In this fifth seminar of our 2022 series, co-hosted with the Australian Centre for Health Law Research (ACHLR), Professor Sara Davies discussed how gender roles determined women’s risk exposure. These findings demonstrate an urgent need to introduce crisis response measures that differentiate the gendered social and economic impacts of crises, especially for informal workers.
Abstract: Studies examining the gendered impacts of COVID-19 have shown that women have been disproportionately impacted by the socio-economic effects of the pandemic across multiple areas, including economic and food security. These studies sought to understand how the impacts of the pandemic on women’s food security in the Indo Pacific region were influenced by women’s roles in performing the unpaid labor, work, and care involved in social reproduction. 183 female farmers and vendors (market stallholders) were interviewed in Myanmar, Papua New Guinea, and the Philippines.
What was found was that while the countries examined were being impacted by COVID-19 at different stages of the pandemic and in distinct contexts, all interviewed women described an impact on their labor, processes of reproduction, and private household dynamics. Significantly, women began to ration food before the crisis hit their region and engaged in risk-management behaviors to mitigate against food and income insecurity.
Sara E. Davies is a Professor in the School of Government and International Relations, Griffith University. Her current research focuses on global health governance and the women, peace and security agenda. Recent publications include Containing Contagion: The Politics of Disease Outbreaks in Southeast Asia (Johns Hopkins University Press, 2019) and “Women are most affected by pandemics — lessons from past outbreaks”, Nature (July 2020, with Clare Wenham, Julia Smith, Huiyun Feng, Karen A. Grépin , Sophie Harman, Asha Herten-Crabb and Rosemary Morgan).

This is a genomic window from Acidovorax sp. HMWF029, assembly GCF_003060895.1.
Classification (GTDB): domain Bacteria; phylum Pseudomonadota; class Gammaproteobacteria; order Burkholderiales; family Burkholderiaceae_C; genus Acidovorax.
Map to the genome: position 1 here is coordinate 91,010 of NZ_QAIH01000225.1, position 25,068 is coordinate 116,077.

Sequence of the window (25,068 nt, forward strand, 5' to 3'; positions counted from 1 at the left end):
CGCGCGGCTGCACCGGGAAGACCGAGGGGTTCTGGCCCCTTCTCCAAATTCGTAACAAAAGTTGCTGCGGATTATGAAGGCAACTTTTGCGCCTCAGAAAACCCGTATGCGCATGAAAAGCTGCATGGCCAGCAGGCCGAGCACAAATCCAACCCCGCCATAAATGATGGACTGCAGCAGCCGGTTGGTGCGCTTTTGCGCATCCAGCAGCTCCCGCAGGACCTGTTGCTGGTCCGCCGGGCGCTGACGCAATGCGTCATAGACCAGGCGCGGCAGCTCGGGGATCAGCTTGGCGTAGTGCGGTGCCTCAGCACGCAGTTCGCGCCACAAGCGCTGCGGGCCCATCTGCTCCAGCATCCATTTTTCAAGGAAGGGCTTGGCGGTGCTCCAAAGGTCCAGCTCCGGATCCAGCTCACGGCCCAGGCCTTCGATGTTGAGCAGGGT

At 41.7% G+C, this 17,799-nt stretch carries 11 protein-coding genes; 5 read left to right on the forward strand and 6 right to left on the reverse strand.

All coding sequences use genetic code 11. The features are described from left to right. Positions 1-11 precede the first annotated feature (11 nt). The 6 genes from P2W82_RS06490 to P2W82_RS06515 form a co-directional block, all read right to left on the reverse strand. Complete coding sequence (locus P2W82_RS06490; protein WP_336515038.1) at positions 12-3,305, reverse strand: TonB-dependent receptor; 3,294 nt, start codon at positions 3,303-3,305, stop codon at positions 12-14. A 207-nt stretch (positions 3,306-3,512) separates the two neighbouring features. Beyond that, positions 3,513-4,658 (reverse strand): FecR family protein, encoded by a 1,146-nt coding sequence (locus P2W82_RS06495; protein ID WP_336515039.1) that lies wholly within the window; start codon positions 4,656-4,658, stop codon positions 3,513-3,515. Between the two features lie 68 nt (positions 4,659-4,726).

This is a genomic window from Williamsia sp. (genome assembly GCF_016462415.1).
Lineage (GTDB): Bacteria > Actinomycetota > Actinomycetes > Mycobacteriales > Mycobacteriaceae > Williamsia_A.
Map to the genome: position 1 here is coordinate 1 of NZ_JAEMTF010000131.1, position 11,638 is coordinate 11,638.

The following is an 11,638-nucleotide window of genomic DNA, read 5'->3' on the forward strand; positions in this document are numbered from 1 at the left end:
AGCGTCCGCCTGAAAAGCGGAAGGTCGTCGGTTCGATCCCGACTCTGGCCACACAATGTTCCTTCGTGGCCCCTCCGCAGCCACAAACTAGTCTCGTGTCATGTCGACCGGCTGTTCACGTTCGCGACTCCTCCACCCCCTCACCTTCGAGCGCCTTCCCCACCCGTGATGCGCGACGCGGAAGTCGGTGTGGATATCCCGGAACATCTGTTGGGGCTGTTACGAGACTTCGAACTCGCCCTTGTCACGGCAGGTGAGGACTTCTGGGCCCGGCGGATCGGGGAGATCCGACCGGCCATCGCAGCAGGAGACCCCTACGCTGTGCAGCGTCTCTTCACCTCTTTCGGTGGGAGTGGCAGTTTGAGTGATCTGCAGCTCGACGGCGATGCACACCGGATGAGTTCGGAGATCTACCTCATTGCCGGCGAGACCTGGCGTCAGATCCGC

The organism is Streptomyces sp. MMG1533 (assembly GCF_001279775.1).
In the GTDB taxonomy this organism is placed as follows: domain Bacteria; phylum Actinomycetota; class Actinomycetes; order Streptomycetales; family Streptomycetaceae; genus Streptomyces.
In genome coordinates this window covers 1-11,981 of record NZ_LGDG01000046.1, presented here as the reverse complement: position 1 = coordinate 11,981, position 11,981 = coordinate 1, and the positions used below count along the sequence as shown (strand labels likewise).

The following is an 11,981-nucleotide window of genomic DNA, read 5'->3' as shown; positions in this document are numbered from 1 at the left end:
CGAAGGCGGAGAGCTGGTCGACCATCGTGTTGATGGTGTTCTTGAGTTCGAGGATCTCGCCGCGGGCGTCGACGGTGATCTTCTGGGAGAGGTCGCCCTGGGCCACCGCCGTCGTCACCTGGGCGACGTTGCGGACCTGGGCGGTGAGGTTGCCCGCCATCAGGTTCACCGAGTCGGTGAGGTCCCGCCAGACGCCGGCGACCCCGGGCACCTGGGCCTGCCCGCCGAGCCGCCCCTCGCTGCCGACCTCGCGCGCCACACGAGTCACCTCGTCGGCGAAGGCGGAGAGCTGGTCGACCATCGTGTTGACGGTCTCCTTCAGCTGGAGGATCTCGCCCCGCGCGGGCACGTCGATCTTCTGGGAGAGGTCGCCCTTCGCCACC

About the series
The QUT Global Law, Science and Technology Seminar Series aims to bring together national and international speakers who will explore the personal, societal and governance dimensions of solving real world problems which are influenced by, and through the interactions of science, technology and the law.
The series will host speakers who think about ‘technology’ and ‘science’ as broadly construed to refer to methods of framing or interacting with the world, and that enable the critical and imaginative questioning of the technical, science, environmental and health dimensions of law and life.
- Driving Transformation – A Governance Frame for Critical Corporate Actors
- The Law and Sciences of Technology of Human Milk
- Our Intelligent Futures: A meditation and some complications
- Health Technology and Big Data: Is ethical debt inevitable?
- The Blockchain Conundrum: Humans, Community, Regulation and Chains
- Runaway Technology: Can Law Keep Up?
- Litigating Science: Climate Change and the Rocky Hill Mine case
- AI in the Wild: Sustainability in the Age of Artificial Intelligence
- Help: The Digital Transformation of Humanitarianism and the Governance of Populations
- Patient Rights and Healthcare Decision-making after COVID-19: Transformations and Future Directions
- Past, or coming, or to come. Rights, interests and posthumous parenthood
- Autonomy, Vulnerability, and Medical Assistance in Dying (MAiD)
- A Scholar’s Journey – or how someone who struggles with his iPhone is the world’s most read and cited FinTech scholar
- Wills formalities in the 21st century – Promoting testamentary intention in the face of societal change and advancements in technology